TALLINN - It's been a long time coming, but it's here at last.
Official data confirm that Estonia is the first of the Baltic states to officially go into recession in the wake of the 'credit crunch'.
Statistics Estonia on Aug 13th confirmed that the economy contracted by a seasonally adjusted 0.9% in the second quarter (Q2) of this year, following a 0.5% contraction in Q1, thus fulfilling the widely-accepted definition of recession as negative growth in two consecutive quarters.
In the wake of the news, analysts lined up to offer a gloomy prognosis.London-based Capital Economics said "GDP is now falling at an annual rate of 1.4%. But perhapsmore significantly, two successive quarters of negative growth mean that Estonia has now entered a technical recession."
And according to Capital, Latvia will soon join Estonia as a fully-paid up member of the recession club: "The Latvian economy grew by just 0.2% y/y in Q2. This appears consistent with a contraction in seasonally adjusted GDP of 1.5% q/q, the first quarterly fall since 1998. But it's only a matter of time before Latvia joins Estonia in recession."Capital lays the blame for the Baltic downturn on two main factors - the bursting of theproperty market bubble and a sharp decrease in consumer spending.
"What's more, there are three good reasons to think that things will get worse before they get better," said Capital's Neil Shearing in a bulletin released soon after the Estonian data were made available.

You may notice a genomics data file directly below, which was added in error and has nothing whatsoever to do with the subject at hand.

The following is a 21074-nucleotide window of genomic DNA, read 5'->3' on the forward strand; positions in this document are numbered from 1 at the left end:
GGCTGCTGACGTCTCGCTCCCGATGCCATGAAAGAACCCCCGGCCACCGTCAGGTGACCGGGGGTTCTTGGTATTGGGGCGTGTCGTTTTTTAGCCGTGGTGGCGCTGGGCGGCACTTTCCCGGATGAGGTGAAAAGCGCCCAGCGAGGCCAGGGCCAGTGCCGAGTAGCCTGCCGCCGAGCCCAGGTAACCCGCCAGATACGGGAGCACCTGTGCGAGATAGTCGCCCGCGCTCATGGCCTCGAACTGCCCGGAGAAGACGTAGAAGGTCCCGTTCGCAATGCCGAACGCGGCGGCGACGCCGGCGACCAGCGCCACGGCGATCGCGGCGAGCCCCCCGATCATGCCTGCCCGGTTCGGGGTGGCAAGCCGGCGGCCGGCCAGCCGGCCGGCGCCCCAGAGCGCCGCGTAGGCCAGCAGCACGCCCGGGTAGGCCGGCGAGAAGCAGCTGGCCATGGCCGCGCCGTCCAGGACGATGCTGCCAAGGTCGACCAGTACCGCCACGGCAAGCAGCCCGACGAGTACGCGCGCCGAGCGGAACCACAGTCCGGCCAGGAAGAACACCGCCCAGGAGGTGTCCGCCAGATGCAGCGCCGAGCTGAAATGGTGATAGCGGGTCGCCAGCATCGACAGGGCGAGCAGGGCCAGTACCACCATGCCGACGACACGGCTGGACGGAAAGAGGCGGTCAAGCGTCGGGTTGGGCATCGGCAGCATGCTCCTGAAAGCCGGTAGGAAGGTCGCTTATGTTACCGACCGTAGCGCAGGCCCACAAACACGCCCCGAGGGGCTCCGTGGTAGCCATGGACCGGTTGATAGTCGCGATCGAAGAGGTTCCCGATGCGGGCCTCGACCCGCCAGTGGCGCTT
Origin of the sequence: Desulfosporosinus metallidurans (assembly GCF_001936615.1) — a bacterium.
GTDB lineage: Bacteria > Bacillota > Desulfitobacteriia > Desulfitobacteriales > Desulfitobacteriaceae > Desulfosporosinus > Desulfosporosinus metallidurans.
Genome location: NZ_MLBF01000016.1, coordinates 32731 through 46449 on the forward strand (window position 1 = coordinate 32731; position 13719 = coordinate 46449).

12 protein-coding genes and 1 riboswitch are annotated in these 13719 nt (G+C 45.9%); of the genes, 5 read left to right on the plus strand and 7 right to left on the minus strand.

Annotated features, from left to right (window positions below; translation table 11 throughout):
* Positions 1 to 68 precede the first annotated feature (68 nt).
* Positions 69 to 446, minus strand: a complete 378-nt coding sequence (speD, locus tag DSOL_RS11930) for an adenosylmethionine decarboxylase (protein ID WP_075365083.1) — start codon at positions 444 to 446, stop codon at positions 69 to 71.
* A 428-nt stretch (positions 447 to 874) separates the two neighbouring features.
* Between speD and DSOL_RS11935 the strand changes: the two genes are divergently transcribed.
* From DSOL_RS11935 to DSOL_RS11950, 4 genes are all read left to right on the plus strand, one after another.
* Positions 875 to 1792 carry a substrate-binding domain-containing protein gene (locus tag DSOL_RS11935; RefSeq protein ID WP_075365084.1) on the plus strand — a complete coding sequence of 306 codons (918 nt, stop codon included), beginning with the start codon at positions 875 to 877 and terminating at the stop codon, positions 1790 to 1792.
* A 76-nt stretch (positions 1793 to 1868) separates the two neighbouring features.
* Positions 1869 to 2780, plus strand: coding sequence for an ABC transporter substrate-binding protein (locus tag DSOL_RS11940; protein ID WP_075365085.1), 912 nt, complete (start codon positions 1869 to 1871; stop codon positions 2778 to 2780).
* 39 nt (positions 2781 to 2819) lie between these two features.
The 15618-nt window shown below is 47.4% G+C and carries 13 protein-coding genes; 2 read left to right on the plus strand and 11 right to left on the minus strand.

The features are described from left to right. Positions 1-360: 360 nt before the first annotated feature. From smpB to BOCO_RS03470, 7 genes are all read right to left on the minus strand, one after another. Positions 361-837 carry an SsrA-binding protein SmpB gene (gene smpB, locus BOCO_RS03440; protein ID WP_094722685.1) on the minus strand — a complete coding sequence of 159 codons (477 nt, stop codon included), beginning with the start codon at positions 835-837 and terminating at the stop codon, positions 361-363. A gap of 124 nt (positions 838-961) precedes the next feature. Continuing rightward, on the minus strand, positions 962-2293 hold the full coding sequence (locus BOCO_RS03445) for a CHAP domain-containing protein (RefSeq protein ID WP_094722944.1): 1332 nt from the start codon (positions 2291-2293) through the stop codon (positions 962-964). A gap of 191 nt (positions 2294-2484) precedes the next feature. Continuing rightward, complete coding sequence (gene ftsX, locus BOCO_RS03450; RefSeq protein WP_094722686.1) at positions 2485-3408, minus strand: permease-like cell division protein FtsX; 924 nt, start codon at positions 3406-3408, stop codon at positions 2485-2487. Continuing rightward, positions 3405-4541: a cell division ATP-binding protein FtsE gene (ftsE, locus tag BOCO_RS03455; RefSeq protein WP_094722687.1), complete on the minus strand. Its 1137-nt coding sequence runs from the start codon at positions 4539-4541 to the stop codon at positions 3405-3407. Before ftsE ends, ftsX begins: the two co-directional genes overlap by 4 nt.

"Firstly, labour markets have yet to react to the slowdown in the first half of 2008. The unemployment rate has actually fallen in Latvia and Lithuania and has remained flat in Estonia. But surveys point to a rise in unemployment over the coming months," Shearing said.
"Secondly, the growth outlook for the euro-zone has deteriorated in recent months. Since exports to the euro-zone account for roughly 15% of GDP in the Baltics, this could hit manufacturers in the region hard... it is becoming even more difficult for the region to rebalance towards net exports," Shearing continued.
"Finally, external financing conditions are likely to become more difficult over the coming year, as global liquidity dries up. This will make it much harder for the region to fund its huge current account deficits. As a result, these deficits will have to shrink, and this requires a further contraction in domestic demand," he concludes."The upshot is that we expect the region to enter a deep and protracted recession."
Danske Bank's Baltic specialist Violeta Klyviene concurred with Shearing's assesment, describing the Estonian GDP data as "even lower than our already bearish expectation."
"Obviously, the numbers are bad, as they confirm that the slowdown in the Estonian economy is continuing. Furthermore, the speed of adjustment is significantly higher than was expected just half a year ago. The Estonian economy is clearly sliding into recession, and the economy will slow further rather than rebound."
"In sum, we expect negative growth for 2008 as a whole of around -1%. Meanwhile, all indicators suggest that a pronounced slowdown is also under way in the other two Baltic economies."
It will come as small consolation to Estonia that being the first Baltic country to go into recession makes it more likely that it will also be the first to emerge into sustainable growth. But with Latvia teetering on the edge of the precipice and Lithuania only starting to experience the first signs of a slowdown, if Estonia can weather the storm it could emerge with a significant economic headstart over its neighbors and competitors.